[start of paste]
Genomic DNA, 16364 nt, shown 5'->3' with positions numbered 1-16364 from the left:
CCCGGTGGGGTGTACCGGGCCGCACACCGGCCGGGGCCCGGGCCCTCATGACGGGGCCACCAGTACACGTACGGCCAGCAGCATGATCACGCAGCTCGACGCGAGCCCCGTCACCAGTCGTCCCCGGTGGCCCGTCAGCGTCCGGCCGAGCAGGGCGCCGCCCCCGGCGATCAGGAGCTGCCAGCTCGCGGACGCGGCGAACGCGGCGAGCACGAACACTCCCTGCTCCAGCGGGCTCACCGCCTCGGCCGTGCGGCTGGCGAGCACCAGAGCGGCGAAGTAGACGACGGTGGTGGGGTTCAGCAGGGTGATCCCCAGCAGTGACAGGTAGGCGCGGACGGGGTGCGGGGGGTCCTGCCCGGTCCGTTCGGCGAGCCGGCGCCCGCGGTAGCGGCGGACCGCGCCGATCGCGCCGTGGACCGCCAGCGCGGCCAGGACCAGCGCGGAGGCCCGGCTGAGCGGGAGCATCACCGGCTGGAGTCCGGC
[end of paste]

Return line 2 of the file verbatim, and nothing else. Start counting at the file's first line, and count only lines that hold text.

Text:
CCCGGTGGGGTGTACCGGGCCGCACACCGGCCGGGGCCCGGGCCCTCATGACGGGGCCACCAGTACACGTACGGCCAGCAGCATGATCACGCAGCTCGACGCGAGCCCCGTCACCAGTCGTCCCCGGTGGCCCGTCAGCGTCCGGCCGAGCAGGGCGCCGCCCCCGGCGATCAGGAGCTGCCAGCTCGCGGACGCGGCGAACGCGGCGAGCACGAACACTCCCTGCTCCAGCGGGCTCACCGCCTCGGCCGTGCGGCTGGCGAGCACCAGAGCGGCGAAGTAGACGACGGTGGTGGGGTTCAGCAGGGTGATCCCCAGCAGTGACAGGTAGGCGCGGACGGGGTGCGGGGGGTCCTGCCCGGTCCGTTCGGCGAGCCGGCGCCCGCGGTAGCGGCGGACCGCGCCGATCGCGCCGTGGACCGCCAGCGCGGCCAGGACCAGCGCGGAGGCCCGGCTGAGCGGGAGCATCACCGGCTGGAGTCCGGC